|MigROS – The ‘behavioural photoprotection’ hypothesis revisited: coupling between vertical migration and photooxidative stress in estuarine microphytobenthos biofilms|
Programme - PTDC/MAR/112473/2009
Execution dates - 2011-03-01 - 2014-02-28 (36 Months)
Funding Entity - FCT
Funding for CESAM - 157908 €
Total Funding - 189204 €
Proponent Institution - Universidade de Aveiro
Fundação da Faculdade de Ciências
Université de La Rochelle
Netherlands Institute of Ecology
Marine biological productivity is largely based on the photosynthetic activity of diatoms, microalgae that account for 40% of global oceanic carbon fixation (1). In estuaries and shallow coastal zones, up to 50% of the ecosystem-level primary productivity is due to microphytobenthos (MPB), the diatom-dominated benthic communities that form dense biofilms on soft-sediment intertidal flats (2). The high photosynthetic performance of MPB under the extreme conditions of the intertidal habitat is considered to mostly rely upon highly efficient photoprotective processes that allow the cells to withstand direct exposure to solar irradiance during the prolonged periods of low tide (2,3). Exposure to high light causes photoinhibition, irreversible damages to the photosynthetic apparatus due to the accumulation of reactive oxygen species (ROS). Under the nutrient-replenished conditions of estuarine sediments, this photooxidative stress is expected to represent a major cause of limitation of photosynthetic productivity.
However, the understanding of the role of these processes in the success of MPB has been severely hampered by methodological difficulties regarding experimentation on intact biofilms (4). The source of these problems is simultaneously the most fascinating feature of these communities: a vertical migratory behaviour through which massive amounts of motile diatoms move within the uppermost layers of the sediment (5). The rapid migratory responses to changes in experimental conditions cause dramatic changes in biofilm biomass, species composition and physiological status that unavoidably confound the measurement of photophysiological parameters.
Due to the similar dimensions of the cells and of the sediment photic zone, benthic diatoms are presented with the exceptional situation of having the whole range of light intensities within their reach. This possibility lead to the formulation of the ‘behavioural photoprotection' hypothesis, according to which benthic diatoms adjust their position along the vertical light gradient as to optimize photosynthesis and minimize photodamages (6). This form of photoprotection would represent an energetically cheaper and more flexible mechanism than the physiological photoprotective processes shared with other photosynthetic organisms. It would be a key adaptation to the intertidal sedimentary environment that enables benthic diatoms to operate photosynthesis at so high levels. However, because of the impossibility of experimentally control cell migration while not disturbing biofilm structure and photosynthetic activity, this hypothesis has never been tested (7).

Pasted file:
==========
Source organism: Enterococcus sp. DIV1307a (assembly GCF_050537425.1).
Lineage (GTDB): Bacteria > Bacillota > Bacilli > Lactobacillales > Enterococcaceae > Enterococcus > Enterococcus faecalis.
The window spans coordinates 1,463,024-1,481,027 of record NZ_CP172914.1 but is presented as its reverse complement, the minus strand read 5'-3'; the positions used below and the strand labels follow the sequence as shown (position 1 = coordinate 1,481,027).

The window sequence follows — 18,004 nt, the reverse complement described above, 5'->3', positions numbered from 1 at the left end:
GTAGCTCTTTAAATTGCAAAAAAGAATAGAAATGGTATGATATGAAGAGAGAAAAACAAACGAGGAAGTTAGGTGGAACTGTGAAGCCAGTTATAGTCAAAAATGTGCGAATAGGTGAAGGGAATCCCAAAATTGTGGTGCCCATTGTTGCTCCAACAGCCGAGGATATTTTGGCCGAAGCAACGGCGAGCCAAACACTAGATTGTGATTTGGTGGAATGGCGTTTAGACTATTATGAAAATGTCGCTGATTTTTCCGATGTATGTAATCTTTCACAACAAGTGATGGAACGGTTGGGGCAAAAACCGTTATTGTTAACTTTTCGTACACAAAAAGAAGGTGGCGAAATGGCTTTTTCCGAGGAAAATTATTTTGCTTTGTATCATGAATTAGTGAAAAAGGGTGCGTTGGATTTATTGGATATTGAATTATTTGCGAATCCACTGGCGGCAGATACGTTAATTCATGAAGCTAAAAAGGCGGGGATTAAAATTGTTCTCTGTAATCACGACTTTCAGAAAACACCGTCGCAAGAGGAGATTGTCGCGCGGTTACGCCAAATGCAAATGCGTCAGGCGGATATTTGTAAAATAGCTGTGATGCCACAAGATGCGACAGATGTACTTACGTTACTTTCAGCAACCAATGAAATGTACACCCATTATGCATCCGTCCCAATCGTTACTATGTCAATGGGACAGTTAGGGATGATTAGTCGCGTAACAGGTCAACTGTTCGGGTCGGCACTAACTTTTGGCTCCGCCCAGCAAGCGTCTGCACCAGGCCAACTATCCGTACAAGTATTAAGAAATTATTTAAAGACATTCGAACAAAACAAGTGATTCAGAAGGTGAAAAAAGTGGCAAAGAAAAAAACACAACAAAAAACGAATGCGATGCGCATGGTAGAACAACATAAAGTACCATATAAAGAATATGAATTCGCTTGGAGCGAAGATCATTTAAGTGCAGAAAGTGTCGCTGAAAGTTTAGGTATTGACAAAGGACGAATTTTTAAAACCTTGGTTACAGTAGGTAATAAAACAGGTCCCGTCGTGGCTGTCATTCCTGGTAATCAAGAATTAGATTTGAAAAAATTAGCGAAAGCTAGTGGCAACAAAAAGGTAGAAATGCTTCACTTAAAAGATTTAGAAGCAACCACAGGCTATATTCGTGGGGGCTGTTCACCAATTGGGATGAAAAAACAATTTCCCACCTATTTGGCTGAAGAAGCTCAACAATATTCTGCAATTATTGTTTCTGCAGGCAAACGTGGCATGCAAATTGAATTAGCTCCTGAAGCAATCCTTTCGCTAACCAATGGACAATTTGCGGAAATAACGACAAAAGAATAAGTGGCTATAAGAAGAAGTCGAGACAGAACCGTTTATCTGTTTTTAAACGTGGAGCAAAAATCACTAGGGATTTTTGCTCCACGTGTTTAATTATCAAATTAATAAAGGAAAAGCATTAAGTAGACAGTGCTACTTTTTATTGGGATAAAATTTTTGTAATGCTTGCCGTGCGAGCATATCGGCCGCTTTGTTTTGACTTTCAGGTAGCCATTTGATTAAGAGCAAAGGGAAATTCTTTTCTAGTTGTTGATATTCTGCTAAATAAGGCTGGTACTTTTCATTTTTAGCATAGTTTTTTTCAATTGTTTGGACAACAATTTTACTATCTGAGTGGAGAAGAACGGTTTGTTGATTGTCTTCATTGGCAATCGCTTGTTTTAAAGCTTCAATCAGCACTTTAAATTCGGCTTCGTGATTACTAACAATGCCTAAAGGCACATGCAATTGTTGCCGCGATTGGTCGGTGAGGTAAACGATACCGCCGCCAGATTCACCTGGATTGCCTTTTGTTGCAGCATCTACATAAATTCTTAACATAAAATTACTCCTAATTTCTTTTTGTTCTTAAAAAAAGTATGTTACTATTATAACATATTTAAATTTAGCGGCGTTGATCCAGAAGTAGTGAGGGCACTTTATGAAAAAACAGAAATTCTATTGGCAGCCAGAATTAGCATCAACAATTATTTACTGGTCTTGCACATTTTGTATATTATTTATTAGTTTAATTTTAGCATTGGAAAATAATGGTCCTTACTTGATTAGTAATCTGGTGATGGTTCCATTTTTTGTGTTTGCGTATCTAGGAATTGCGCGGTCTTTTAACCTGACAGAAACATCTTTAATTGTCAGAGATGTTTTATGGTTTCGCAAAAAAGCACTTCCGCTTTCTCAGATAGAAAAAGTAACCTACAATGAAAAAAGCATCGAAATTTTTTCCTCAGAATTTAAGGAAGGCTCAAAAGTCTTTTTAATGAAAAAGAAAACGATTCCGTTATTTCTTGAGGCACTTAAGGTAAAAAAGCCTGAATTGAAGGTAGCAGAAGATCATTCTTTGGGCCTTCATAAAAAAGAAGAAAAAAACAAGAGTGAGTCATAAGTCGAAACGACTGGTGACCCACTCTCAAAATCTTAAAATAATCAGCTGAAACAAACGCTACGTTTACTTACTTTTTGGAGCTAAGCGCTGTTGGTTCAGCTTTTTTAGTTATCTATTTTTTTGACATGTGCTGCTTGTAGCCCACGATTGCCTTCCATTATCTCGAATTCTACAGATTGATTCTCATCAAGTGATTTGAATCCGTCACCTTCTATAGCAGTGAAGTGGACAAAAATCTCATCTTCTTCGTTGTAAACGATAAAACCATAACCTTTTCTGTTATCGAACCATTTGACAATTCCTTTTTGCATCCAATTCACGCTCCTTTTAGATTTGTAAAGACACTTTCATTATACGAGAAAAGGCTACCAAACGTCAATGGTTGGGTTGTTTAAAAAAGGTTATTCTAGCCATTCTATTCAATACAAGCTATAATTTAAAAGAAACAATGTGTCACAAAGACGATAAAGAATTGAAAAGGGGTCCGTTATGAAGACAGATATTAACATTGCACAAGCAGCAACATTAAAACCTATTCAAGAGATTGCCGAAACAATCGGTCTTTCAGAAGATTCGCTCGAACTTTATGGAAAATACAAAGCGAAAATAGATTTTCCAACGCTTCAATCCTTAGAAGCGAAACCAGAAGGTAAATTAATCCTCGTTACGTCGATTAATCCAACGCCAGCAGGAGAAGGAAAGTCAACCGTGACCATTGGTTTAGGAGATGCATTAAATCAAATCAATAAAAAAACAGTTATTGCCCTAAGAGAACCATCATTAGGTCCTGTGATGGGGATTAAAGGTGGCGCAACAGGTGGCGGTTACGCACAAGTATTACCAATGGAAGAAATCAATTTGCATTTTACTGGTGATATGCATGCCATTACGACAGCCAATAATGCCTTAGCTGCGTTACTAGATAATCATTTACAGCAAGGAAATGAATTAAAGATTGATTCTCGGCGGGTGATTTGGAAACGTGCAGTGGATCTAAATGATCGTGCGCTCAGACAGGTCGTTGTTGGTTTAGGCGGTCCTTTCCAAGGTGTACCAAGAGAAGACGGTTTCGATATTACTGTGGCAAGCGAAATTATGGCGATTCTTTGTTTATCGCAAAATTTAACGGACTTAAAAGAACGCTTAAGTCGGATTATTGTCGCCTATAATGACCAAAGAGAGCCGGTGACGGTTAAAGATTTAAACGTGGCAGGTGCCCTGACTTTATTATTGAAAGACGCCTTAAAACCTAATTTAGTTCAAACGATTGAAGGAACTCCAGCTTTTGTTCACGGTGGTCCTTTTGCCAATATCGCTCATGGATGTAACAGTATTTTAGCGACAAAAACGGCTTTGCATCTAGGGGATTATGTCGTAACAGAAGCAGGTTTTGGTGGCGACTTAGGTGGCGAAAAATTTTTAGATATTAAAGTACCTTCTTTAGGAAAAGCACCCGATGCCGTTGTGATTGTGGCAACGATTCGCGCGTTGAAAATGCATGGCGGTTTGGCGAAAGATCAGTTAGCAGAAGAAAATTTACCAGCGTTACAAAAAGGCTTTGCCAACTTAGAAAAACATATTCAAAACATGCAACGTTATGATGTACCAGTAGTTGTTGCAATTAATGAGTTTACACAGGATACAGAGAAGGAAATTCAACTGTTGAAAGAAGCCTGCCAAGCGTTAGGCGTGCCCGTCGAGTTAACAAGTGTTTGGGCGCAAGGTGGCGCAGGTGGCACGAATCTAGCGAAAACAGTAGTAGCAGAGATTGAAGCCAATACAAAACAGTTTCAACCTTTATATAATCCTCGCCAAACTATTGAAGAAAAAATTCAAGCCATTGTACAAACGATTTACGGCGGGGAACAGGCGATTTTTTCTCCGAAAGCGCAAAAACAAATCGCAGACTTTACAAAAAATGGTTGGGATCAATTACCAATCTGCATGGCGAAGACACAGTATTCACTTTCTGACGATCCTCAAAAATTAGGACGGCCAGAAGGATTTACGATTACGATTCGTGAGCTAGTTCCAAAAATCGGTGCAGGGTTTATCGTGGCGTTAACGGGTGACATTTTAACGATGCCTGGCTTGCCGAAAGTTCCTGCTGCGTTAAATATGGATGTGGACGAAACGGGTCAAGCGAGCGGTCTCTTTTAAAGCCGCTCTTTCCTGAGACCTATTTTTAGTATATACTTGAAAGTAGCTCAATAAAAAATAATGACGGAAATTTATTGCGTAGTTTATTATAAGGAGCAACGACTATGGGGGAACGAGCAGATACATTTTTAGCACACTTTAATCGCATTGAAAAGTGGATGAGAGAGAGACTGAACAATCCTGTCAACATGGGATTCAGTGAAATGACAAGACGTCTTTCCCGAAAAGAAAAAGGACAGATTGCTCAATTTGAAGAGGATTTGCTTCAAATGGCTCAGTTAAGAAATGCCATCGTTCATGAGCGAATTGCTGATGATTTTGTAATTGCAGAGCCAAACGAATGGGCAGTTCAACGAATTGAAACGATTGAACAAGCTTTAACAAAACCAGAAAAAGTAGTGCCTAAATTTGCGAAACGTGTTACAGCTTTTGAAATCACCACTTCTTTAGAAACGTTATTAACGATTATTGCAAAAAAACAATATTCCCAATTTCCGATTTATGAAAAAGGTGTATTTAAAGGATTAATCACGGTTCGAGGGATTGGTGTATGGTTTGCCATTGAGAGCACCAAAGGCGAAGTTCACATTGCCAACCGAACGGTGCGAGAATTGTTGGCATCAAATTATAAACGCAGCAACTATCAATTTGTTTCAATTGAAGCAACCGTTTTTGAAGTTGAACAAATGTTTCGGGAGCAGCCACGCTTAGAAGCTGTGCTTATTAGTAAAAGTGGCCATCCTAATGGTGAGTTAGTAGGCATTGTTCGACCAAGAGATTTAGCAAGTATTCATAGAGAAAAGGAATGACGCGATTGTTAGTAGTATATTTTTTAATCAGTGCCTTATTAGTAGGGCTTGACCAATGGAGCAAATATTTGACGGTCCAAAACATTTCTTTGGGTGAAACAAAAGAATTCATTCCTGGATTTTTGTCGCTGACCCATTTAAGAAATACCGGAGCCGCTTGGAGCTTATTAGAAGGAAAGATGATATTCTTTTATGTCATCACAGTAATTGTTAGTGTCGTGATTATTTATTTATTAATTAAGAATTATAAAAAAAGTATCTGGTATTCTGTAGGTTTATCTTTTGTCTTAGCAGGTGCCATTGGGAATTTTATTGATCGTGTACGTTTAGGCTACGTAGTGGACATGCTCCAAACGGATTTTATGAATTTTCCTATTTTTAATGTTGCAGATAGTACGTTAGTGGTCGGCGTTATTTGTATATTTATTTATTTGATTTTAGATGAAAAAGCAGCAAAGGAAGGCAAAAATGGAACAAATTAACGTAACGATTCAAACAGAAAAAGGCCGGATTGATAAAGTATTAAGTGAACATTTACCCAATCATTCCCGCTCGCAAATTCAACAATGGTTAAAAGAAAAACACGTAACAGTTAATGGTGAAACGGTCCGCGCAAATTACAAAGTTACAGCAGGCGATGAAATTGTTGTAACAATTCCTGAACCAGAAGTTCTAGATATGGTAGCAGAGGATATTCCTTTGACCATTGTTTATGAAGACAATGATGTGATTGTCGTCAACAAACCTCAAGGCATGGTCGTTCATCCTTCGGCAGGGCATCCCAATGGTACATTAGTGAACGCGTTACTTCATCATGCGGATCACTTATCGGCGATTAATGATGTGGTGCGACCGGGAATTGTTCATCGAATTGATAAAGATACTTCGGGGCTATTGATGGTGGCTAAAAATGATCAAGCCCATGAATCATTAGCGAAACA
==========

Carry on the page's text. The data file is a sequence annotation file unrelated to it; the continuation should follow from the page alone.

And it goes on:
This project addresses the testing of the behavioural photoprotection hypothesis taking advantage of a recent methodological breakthrough that allows to obtain non-migratory but photosynthetically functional MPB biofilms. This method, developed by the PI and a team member, is based on the application of a diatom motility inhibitor to intact biofilms (8). This hypothesis will be tested in the broader context of the coupling between behavioural and physiological photoprotection against photooxidative stress in benthic diatoms.
The project will be developed through three main lines of research. Firstly, by testing the behavioural photoprotection hypothesis, by (a) confirming that the photobehaviour of benthic diatoms is related to photoinhibition susceptibility, and (b) quantifying the photoprotective role of vertical migration as compared to the effects of the main physiological processes. Photoinhibitory effects will be assessed by quantifying both the accumulation of ROS, the main harmful agents leading to photodamaging, as well as the effects of ROS action on the main cellular targets of photoinhibition.
The project's results will shed light on the interplay between photoprotection and oxidative stress in these unique photoautotrophic communities, and assess the role of photobehaviour in explaining the high productivity of estuarine intertidal areas.